An HR Glossary for HR Terms
Glossary of Human Resources Management and Employee Benefit Terms
What is Diversity?
Overview of Diversity
Diversity is any characteristic, dimension, or view that can be used to differentiate groups of people. Diversity can range from things that make us unique, like physical abilities, to things that shape how we view the world, like culture, race, gender, or beliefs. In modern conversations, diversity is often mentioned in the context of embracing a broad range of experiences and accepting that differences don’t mean someone or something is inferior.
Diversity is often used in parallel with the terms equity and inclusion. Used in conjunction with the terms diversity and inclusion, equity means recognizing that not everyone starts from the same place and that we can make accommodations to help account for imbalances. Inclusion, as it relates to diversity and equity, refers to a sense of belonging created by a safe and welcoming environment. In a diverse, equitable, and inclusive workplace, everyone has access to opportunities—to safely speak, disagree, and contribute—as well as resources they may otherwise be excluded from, especially by circumstances they can’t control.
Why Is Diversity Important?
Diversity in the workplace means companies hire, promote, and include people with diverse characteristics, worldviews, job functions, and experiences. Diverse organizations go beyond checking boxes for diverse characteristics and embrace, actively accept, and include diverse viewpoints.
Sometimes diversity in the workplace gets conflated with or too focused on representation by people from different races, but this is too narrow a view of workplace diversity. And it can end up doing a disservice to a company’s diversity efforts if someone feels isolated because they were hired for their skin color.
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Why Is Diversity Important in the Workplace?
In the past, conversations about diversity in the workplace were more centered around compliance and focused on topics like affirmative action or Americans with Disabilities Act requirements. When discussing why diversity is important in the workplace today, companies focus on the benefits and positive impacts that diverse points of view deliver. The most important reason to have diversity in the workplace is so that everyone, regardless of their background or characteristics, will be able to feel welcome and successful at work.
There are additional reasons diversity is important in the workplace:
- Better problem-solving: Bringing in diverse perspectives helps teams be more creative, diligent, and harder working.
- Innovative in the marketplace: Companies that have more diverse leadership are often seen as more innovative within their field.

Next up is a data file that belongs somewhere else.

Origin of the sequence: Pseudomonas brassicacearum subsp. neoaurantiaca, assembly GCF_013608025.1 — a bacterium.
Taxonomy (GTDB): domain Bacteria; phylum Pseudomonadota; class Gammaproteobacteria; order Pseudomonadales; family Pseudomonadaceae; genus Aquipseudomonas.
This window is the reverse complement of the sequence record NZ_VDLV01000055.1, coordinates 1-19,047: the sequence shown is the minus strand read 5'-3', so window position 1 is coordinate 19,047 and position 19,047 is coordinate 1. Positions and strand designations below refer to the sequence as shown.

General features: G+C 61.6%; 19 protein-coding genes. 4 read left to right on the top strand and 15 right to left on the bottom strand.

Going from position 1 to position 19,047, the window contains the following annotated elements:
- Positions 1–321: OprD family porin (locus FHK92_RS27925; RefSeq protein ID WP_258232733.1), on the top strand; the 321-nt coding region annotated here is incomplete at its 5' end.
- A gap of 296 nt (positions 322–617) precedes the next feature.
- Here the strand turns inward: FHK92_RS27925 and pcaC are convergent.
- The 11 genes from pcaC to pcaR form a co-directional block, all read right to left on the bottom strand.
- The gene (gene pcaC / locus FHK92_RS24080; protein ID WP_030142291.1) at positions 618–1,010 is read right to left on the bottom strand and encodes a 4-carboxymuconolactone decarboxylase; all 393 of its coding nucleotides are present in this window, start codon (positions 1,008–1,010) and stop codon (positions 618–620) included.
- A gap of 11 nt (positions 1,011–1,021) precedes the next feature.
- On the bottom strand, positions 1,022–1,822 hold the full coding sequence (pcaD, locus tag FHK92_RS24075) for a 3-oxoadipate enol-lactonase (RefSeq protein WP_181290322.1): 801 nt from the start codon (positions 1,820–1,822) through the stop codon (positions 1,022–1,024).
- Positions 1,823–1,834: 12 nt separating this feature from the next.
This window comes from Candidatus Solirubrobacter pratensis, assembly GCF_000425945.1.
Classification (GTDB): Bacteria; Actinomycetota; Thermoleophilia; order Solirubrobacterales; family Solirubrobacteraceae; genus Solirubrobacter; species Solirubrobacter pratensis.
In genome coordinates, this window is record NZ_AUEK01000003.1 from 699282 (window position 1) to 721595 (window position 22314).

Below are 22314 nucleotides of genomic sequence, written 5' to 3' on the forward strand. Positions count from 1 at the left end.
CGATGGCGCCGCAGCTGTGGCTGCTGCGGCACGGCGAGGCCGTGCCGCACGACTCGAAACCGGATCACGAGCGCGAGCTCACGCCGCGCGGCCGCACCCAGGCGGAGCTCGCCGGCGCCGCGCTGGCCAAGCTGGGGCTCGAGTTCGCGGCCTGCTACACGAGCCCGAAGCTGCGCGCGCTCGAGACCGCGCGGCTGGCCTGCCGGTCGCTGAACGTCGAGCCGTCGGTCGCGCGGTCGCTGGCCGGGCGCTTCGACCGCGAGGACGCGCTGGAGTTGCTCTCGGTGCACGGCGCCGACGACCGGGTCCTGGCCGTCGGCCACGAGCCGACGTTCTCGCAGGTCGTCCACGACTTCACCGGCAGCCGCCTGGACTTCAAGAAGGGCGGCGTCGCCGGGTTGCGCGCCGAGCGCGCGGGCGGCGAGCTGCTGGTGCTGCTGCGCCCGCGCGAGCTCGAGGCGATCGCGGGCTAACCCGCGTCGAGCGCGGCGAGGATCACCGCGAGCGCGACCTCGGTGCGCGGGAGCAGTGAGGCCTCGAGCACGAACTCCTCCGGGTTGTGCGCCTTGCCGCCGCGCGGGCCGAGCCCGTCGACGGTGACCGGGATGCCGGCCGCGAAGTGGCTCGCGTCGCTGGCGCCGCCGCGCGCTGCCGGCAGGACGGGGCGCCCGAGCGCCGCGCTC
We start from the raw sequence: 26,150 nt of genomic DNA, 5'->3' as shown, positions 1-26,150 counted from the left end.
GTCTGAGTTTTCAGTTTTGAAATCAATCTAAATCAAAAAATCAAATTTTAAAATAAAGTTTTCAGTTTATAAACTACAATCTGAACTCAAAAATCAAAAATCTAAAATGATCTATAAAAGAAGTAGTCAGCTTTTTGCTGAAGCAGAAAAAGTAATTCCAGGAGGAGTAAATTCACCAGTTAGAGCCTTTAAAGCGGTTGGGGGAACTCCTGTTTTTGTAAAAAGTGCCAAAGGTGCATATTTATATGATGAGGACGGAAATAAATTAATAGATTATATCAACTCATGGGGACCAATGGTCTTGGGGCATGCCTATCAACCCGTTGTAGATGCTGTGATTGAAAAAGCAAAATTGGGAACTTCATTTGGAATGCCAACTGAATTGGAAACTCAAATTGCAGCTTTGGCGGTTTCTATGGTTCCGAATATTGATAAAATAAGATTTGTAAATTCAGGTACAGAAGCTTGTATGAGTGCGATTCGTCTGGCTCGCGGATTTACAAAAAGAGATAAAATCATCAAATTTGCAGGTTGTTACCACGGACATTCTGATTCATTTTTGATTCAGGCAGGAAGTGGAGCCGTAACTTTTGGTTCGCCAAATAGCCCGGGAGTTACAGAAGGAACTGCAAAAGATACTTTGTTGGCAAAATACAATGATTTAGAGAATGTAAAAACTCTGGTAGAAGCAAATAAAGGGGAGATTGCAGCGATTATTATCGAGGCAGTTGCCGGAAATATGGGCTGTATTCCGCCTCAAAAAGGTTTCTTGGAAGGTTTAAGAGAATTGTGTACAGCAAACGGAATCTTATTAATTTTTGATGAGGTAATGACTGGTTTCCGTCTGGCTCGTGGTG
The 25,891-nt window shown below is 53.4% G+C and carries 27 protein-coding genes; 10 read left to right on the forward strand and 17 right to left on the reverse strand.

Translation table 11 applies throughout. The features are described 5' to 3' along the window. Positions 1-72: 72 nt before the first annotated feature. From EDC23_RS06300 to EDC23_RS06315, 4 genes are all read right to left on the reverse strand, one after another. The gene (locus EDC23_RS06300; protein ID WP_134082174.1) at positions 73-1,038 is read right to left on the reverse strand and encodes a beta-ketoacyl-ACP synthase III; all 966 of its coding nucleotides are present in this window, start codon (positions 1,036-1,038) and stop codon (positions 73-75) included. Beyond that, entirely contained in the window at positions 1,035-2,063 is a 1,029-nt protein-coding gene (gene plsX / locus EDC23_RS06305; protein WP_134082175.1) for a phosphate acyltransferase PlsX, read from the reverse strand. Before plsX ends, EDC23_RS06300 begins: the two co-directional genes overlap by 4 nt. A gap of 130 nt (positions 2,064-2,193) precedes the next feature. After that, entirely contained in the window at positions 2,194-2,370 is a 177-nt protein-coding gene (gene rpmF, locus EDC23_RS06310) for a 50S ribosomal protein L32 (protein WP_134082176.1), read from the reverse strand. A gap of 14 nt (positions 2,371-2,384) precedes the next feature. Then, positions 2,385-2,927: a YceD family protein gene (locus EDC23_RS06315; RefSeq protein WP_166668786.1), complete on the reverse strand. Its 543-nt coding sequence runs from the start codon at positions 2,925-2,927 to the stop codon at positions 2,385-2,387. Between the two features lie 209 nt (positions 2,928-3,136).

- Better financial performance: Companies with diversity among their decision makers have better financial outcomes.
- Outperform industry averages: Companies with greater diversity perform 30–35 percent better financially than their industry average.
What Are the 4 Types of Diversity?
There are many ways to observe and define diversity. But in general, diverse characteristics fall into one of the following four types of diversity.
This refers to characteristics people are born into. They are considered protected characteristics because people cannot change them. Diversity characteristics that fall into this type are age, assigned sex, cultural identity, ethnicity, gender identity, neurodiversity, national origin, physical ability, race, and sexual orientation.
These characteristics can define a person’s life, though they aren’t characteristics people are born with. External diversity characteristics can be heavily influenced by other people and can be consciously changed. Diversity characteristics that fall into this type are appearance, citizenship, education, familial status, life experiences, location, relationship status, religious beliefs, and socioeconomic status.
This generally means diversity in job functions, roles, and experiences. It’s how people differentiate themselves within an organization and department. These characteristics are typically assigned by the organization. Diversity characteristics that fall into this type include employment status, job function, management status, pay type, place of work, seniority, and union affiliation.
These characteristics are influenced by all types of experiences, including internal, external, and organizational characteristics. These inform our opinions and actions and cover a broad range of diverse viewpoints and characteristics. Diversity characteristics that fall into this type can include cultural experiences, moral compasses, outlook on life, travel experiences, and political affiliations.
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